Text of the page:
Joanna Wycech: Swimming to Success
Hartford, Conn. – Stare Babice, Poland is home to sophomore swimmer Joanna Wycech, but for the past few years Wycech has been taking advantage of the athletic and academic opportunities that American schools have to offer.
After the first six years of schooling, Wycech says that students in Poland go to Gymnasium, a secondary school where they are required to partake in a sport. Wycech's decision to swim was made easy, as she was already the Junior Polish Champion in the breaststroke.
According to Wycech, swimming is a competitive sport in her native country but not as competitive as in the United States due to its smaller size. Seeking greater academic opportunity, Wycech came to America when she was 15 and enrolled in the Peddie School in New Jersey.
She says, "I went to the Peddie School because I have family in New Jersey and it has one of the best swimming programs in the nation for high school. As a team we won three conference championships while I was there."
Trinity Head Swimming and Diving Coach Kristen Noone agrees saying, "Peddie has a very competitive swimming program and Joanna brings that intensity to the Trinity program as well. She pushes herself every minute of every practice."
Wycech knew that she wanted to continue swimming in college and earned high praise from Coach Noone after emerging as the team's top breaststroker in her rookie season. Wycech is proud to have already improved so much throughout her first season at Trinity, which both she and Coach Noone agree is doubly impressive considering her established suceesses at both Peddie School and across the pond.
Wycech says, "I swam on a relay that broke the school record last year. It is really encouraging to see your name on that board and know that you have contributed to the team."
Coach Noone added, "She is kind of the whole package as a competitor, an intense, serious athlete who, from a personality standpoint, also knows how to relax and enjoy her college years. She also understands the team aspect of things, and wants the best not just for herself but for her teammates as well."
Swimming and being part of the team has positively affected Wycech's experience as an international student at Trinity. She says, "The team has had a huge impact on my life here. I consider the people on the team to be my family, my closest friends and I can go to them for anything. Swimming is a way to release stress, and just relax and escape from thinking about school for a while. After I swim all the stress goes away and I can start anew, refocus."
An escape from academic stresses is especially helpful for a student-athlete like Wycech considering she is one of the few female engineering majors at Trinity. Wycech reflects on how college would have been different had she stayed in Poland saying, "I stayed for the education in America because it is much more valuable than the education I would get back home." Wycech started looking into engineering her sophomore year at Peddie. She remembers that it was interesting to her to think about how bridges are built and so she considered civil engineering. She has now switched gears and is studying biomedical engineering.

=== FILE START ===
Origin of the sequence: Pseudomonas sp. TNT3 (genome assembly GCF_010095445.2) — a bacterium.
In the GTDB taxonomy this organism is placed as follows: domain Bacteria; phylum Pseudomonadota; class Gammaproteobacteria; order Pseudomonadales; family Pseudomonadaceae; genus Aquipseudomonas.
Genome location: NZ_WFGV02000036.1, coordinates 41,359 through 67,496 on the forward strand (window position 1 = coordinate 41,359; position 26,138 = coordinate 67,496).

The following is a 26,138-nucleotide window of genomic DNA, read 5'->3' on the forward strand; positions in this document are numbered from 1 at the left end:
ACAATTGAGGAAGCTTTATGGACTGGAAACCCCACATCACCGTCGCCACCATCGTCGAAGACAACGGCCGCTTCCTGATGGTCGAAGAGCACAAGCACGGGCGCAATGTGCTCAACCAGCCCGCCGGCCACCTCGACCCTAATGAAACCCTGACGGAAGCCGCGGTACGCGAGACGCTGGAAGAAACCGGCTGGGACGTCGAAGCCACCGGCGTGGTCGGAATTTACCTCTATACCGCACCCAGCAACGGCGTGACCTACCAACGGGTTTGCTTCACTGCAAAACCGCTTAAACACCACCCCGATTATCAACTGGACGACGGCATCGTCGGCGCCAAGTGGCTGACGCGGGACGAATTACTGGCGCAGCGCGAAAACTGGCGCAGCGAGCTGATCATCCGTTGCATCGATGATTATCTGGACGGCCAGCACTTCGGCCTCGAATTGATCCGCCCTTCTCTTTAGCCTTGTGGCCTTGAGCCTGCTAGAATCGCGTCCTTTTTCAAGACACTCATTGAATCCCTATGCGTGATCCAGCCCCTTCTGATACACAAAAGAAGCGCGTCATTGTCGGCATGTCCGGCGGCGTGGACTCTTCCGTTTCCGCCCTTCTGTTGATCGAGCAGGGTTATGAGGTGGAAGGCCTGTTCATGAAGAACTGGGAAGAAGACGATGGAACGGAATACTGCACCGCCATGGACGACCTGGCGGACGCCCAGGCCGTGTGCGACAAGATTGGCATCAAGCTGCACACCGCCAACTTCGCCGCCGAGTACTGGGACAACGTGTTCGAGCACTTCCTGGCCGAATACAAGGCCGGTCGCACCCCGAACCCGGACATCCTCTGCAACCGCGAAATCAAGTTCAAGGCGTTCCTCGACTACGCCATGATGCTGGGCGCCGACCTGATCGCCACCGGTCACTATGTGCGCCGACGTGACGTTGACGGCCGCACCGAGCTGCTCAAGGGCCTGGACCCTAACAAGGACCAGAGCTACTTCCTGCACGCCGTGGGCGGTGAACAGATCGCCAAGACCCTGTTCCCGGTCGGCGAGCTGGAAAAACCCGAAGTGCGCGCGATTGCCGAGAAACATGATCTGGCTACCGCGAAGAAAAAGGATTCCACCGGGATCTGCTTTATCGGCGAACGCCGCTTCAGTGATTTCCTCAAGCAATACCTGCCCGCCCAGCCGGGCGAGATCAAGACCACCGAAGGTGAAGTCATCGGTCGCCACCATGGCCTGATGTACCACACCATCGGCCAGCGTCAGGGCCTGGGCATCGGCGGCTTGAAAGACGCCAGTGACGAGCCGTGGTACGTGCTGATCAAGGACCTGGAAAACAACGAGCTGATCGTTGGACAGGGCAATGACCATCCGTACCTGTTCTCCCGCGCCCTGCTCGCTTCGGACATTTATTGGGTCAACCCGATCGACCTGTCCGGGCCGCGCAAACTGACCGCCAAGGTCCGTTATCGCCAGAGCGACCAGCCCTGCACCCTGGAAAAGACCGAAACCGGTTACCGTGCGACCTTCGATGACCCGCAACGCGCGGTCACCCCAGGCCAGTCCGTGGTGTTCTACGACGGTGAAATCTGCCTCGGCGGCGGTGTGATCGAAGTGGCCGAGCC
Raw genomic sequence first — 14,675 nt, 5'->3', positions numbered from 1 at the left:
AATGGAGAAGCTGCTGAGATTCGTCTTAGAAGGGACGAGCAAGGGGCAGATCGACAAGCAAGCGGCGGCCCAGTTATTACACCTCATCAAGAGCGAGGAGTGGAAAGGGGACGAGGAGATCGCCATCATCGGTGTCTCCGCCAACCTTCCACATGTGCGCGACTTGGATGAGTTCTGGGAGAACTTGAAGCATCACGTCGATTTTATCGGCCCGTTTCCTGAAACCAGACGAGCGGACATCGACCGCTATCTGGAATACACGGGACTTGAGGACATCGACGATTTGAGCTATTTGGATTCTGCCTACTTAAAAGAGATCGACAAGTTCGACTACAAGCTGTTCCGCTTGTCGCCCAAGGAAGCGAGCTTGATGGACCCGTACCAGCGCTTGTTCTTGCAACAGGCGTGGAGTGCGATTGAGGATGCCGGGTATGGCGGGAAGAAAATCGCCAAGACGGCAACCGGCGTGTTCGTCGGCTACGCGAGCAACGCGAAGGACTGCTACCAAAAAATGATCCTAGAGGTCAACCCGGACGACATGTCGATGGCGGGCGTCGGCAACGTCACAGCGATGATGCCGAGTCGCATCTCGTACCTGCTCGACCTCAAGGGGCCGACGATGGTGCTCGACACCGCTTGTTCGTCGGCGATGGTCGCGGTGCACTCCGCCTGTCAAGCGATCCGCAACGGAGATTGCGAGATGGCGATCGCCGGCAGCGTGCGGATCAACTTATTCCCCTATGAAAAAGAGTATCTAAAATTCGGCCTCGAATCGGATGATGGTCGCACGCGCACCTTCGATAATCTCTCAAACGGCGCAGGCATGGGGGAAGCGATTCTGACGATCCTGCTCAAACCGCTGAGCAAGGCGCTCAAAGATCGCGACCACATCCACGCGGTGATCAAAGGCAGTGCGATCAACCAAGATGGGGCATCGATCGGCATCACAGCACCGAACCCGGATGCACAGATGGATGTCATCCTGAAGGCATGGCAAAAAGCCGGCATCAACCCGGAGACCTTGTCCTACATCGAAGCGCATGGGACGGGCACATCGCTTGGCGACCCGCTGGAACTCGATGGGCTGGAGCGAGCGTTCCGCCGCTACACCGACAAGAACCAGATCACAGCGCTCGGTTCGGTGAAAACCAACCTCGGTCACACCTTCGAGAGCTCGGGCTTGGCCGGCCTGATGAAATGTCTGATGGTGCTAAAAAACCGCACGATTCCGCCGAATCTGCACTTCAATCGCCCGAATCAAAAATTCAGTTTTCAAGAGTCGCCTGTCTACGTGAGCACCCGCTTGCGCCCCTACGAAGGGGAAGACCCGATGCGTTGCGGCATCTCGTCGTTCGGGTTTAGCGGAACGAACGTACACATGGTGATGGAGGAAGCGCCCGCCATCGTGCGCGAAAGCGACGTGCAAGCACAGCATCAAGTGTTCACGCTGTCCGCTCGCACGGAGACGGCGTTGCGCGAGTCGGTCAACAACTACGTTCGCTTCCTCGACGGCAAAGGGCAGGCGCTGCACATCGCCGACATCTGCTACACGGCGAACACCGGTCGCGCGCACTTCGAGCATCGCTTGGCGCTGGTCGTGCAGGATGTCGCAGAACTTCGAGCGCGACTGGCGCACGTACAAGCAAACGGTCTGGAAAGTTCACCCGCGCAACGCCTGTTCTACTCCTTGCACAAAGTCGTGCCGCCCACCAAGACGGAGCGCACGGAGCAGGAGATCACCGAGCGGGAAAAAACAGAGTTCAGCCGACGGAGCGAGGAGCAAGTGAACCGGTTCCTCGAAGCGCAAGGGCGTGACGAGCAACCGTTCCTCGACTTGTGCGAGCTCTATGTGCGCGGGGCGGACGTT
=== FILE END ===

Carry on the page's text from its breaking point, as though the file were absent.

She says, "There are eight female engineering majors in my class, which is one of the biggest. It is a big step and it is really cool to see because the professors are excited about seeing more girls study engineering and the guys don't treat us any differently. We are all competitive," she adds, "I think it is important for women to want to study engineering."
Being only a sophomore, Wycech has big plans for the next three years at Trinity. According to Coach Noone, "She is very involved on campus. She was a Student-Athlete Advisory Committee (SAAC) representative for swimming, she helped out at a Boys and Girls Club open-swim event, and she taught swimming lessons for the children of Trinity faculty and staff." Wycech says that she would like to become even more involved on campus and in the community through the Trinity College Without Borders Program and the Society of Women Engineers, helping to inspire more women to study engineering.
As for swimming, Wycech hopes to improve her personal-best scores again and to continue to develop in all of her events. She says, "My main goal for this season is focused on the team, helping to achieve the team goals and making everyone feel as if they have accomplished what they were going for."
Coach Noone adds, "I am fully confident that she will continue to improve and continue to develop as a leader," she adds, "She is a joy to coach."
Looking ahead, Wycech has considered staying in the States for graduate school before possibly returning to Europe to work in a clinical setting as a neural engineer. She says, "I have realized there is so much more that I can do than I thought I could and that so many more opportunities are open to me."
Reflecting on her experience as an international student-athlete Wycech says, "My teammates do have some fun with my accent but I am comfortable here and I know that they are my friends. I have definitely found my home away from home at Trinity."
written by Kristen Ramsay'12